China's tit-for-tat tariffs 'hardly life-threatening,' says Commerce Secretary Ross

China's tit-for-tat tariffs 'hardly life-threatening,' says Commerce Secretary Ross

- in Business
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Beijing’s announcement triggered heavy selling in global financial markets, with U.S. stock futures sliding 1.5 percent and U.S. soybean futures plunging nearly 5 percent and on track for their biggest fall since July 2016. The dollar briefly extended early losses, while China’s yuan skidded in offshore trade.

Hours earlier, the U.S. government had unveiled a detailed breakdown of some 1,300 Chinese industrial, transport and medical goods that could be subject to 25 percent duties, ranging from light-emitting diodes to machine parts.

The U.S. move is aimed at forcing Beijing to address what Washington says is deeply entrenched theft of U.S. intellectual property and forced technology transfer from U.S. companies to Chinese competitors, charges Chinese officials deny.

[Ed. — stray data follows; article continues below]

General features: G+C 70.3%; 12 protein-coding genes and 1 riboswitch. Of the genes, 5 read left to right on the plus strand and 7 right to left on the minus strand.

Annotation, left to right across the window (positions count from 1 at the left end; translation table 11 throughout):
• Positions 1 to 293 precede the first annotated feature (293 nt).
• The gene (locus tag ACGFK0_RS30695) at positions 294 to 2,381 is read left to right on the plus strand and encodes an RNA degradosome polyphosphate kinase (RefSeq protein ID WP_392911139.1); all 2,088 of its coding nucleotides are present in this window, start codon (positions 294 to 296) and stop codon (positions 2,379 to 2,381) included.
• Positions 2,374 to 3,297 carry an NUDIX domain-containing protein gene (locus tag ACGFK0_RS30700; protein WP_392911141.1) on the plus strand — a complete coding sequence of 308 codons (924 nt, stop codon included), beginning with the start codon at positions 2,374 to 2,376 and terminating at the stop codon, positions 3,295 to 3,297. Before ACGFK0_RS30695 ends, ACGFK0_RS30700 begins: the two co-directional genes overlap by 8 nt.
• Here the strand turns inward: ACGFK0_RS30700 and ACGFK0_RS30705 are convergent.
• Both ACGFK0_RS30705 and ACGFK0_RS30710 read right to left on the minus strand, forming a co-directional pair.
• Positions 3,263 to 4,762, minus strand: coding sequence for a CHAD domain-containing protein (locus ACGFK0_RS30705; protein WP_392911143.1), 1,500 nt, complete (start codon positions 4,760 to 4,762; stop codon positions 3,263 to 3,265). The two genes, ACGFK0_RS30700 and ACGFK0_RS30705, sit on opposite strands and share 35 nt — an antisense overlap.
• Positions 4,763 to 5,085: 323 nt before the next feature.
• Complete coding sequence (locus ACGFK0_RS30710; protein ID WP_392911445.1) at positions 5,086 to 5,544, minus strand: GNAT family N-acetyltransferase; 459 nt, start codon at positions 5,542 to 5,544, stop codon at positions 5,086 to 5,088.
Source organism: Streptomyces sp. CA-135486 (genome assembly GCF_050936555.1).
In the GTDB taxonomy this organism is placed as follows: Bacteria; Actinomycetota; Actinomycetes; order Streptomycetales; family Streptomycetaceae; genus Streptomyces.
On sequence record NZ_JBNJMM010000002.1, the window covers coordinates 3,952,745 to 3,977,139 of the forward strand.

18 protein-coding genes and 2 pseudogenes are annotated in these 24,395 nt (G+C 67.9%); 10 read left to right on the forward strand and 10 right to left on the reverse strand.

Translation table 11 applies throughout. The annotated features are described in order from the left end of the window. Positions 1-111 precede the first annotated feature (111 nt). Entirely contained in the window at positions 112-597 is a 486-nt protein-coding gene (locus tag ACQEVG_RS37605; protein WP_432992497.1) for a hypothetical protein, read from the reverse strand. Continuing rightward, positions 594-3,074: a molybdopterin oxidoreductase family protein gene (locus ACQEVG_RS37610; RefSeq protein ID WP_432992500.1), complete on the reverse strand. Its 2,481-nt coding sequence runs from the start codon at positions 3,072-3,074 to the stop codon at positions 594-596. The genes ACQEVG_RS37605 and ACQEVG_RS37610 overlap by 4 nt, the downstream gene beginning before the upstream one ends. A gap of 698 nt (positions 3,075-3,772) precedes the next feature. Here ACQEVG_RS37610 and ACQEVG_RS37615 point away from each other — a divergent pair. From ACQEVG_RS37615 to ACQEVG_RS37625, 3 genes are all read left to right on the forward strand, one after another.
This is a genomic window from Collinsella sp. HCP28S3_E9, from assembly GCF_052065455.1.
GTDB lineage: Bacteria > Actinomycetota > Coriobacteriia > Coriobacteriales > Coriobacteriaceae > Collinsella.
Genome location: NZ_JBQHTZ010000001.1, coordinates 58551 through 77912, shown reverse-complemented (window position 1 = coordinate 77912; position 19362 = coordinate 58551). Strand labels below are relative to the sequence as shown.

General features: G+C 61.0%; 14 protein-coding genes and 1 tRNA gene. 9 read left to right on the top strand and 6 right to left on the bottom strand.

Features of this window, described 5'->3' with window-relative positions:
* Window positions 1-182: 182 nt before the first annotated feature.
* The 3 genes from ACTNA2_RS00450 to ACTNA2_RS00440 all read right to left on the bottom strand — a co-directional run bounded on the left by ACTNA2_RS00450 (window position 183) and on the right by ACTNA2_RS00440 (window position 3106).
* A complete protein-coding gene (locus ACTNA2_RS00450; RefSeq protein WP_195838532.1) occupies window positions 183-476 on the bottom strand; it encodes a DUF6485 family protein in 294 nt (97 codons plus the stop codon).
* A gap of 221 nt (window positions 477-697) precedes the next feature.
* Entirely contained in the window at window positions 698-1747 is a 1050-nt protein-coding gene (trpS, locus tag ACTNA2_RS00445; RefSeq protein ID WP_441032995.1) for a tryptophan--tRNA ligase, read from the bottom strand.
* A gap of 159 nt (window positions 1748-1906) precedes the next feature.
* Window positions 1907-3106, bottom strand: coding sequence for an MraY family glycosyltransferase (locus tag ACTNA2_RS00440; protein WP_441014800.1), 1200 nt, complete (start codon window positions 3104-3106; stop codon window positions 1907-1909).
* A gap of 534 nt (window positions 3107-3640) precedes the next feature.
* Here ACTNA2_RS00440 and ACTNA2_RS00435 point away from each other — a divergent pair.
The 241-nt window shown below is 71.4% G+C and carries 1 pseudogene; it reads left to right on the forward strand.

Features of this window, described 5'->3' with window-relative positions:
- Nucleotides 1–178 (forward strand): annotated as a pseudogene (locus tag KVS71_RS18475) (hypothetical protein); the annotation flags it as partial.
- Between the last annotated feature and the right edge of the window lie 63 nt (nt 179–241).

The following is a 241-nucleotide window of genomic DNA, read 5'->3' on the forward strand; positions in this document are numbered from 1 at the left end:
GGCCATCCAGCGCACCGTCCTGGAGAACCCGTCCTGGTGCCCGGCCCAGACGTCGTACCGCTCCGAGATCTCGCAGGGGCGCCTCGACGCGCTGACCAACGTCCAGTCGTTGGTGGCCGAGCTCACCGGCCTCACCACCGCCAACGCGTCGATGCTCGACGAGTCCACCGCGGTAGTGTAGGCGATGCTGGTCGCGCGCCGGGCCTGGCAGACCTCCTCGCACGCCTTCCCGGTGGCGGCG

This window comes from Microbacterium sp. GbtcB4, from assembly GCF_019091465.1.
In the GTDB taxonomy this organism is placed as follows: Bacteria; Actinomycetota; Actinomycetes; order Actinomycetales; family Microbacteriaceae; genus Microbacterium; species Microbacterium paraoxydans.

Foreign ministry spokesman Geng Shuang said China had shown sincerity in wanting to resolve the dispute through negotiations.

“But the best opportunities for resolving the issues through dialogue and negotiations have been repeatedly missed by the U.S. side,” he told a regular briefing on Wednesday.

 American fruit for sale at a supermarket in Beijing, China, on Monday. Wu Hong / EPA

The tariff list from the office of U.S. Trade Representative Robert Lighthizer followed China’s imposition of tariffs Monday on a $3 billion list of U.S. goods including pork, apples and steel pipe in response a higher American import duties on steel and aluminum.

China ran a $375 billion goods trade surplus with the United States in 2017, a figure that Trump has demanded be cut by $100 billion.

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